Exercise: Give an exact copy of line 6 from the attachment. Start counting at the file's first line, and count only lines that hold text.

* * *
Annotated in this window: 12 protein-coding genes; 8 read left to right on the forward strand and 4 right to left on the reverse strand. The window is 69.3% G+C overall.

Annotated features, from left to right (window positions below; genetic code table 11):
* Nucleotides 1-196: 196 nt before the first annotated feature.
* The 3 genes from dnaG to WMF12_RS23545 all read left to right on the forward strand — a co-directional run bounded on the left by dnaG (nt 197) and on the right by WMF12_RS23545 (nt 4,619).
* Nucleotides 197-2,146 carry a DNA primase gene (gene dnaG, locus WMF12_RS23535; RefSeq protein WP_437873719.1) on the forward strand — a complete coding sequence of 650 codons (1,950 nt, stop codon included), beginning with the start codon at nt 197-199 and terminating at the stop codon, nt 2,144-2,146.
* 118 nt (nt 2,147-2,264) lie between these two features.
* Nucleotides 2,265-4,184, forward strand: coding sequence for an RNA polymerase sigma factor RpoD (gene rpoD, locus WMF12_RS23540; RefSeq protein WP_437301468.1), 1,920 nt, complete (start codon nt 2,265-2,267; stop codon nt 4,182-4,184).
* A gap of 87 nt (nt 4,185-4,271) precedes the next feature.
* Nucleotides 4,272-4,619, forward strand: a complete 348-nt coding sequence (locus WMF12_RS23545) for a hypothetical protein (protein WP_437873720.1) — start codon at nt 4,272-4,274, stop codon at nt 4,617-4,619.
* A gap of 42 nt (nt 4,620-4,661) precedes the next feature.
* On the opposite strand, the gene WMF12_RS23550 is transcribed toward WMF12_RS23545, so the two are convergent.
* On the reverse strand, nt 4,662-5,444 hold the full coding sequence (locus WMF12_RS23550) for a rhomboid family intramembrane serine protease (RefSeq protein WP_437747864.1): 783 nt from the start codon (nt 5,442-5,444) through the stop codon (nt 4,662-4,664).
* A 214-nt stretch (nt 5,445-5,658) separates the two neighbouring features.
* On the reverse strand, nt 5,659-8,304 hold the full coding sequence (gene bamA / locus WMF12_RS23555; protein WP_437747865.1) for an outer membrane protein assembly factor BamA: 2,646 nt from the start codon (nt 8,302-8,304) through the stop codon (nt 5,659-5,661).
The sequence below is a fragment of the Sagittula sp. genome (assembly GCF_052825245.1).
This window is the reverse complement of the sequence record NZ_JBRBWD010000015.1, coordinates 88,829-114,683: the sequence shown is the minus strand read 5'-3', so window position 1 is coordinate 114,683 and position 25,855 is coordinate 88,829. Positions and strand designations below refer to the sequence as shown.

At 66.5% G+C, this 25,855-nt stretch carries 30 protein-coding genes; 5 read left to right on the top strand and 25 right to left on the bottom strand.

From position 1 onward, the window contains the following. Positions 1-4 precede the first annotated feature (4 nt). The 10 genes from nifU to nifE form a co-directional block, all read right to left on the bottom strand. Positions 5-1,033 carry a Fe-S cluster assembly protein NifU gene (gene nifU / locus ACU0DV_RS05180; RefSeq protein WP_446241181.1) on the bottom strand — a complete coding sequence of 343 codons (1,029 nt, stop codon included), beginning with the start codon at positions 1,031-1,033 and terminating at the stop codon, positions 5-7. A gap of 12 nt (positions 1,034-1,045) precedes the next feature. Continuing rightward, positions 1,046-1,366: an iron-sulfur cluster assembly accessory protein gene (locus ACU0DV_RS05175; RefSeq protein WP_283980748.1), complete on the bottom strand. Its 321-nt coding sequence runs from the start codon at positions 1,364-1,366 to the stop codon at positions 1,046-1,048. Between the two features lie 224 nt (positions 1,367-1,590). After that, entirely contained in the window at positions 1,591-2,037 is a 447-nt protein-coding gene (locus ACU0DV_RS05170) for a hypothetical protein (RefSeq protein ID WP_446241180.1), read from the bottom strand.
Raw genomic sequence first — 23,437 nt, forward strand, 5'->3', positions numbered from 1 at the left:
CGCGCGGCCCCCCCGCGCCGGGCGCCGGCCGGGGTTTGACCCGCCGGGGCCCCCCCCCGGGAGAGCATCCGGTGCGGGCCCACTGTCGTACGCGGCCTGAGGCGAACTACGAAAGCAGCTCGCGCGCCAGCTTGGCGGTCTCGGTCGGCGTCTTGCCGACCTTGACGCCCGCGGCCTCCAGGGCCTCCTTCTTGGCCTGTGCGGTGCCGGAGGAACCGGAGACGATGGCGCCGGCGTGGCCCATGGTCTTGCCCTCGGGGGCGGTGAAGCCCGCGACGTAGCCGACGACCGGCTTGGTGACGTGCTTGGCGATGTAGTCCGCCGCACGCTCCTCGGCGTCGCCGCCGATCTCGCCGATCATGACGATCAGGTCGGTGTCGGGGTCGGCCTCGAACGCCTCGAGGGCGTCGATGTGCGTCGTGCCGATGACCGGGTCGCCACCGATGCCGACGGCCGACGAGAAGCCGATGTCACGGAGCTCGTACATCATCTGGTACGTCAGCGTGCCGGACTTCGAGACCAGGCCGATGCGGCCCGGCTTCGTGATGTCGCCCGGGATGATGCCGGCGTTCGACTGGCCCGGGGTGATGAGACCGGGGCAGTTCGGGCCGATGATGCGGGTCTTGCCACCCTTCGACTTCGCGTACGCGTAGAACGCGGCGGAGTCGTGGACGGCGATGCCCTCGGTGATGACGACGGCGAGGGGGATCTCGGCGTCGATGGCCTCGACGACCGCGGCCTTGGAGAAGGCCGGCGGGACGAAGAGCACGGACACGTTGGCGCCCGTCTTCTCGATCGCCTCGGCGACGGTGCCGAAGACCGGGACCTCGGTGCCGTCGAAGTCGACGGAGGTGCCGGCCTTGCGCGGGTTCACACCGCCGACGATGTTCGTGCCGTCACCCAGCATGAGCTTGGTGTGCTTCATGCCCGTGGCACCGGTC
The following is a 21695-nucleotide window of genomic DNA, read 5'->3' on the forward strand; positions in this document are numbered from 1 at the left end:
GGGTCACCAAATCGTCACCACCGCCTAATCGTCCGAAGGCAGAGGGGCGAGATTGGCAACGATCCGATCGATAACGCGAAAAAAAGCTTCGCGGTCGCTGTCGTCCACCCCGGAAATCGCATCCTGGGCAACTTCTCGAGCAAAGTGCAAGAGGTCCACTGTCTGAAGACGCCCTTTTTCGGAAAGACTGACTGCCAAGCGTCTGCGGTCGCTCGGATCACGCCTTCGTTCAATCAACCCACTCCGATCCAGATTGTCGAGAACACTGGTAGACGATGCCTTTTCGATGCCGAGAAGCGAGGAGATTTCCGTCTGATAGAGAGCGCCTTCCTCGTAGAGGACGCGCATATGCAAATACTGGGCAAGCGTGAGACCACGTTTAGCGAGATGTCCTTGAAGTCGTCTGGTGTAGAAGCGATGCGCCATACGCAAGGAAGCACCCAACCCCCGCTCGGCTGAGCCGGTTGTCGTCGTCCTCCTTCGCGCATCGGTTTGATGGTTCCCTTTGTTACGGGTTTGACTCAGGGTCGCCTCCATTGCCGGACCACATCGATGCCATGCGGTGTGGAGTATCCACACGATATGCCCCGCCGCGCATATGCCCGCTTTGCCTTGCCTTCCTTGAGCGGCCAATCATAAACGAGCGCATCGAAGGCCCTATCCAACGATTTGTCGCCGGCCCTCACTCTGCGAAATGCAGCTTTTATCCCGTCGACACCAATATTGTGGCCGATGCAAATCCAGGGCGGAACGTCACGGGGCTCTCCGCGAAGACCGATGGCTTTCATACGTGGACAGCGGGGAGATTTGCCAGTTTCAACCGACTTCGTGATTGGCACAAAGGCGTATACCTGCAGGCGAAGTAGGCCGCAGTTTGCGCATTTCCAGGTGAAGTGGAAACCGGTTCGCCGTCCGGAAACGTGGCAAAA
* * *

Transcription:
* 118 nt (nt 2,147-2,264) lie between these two features.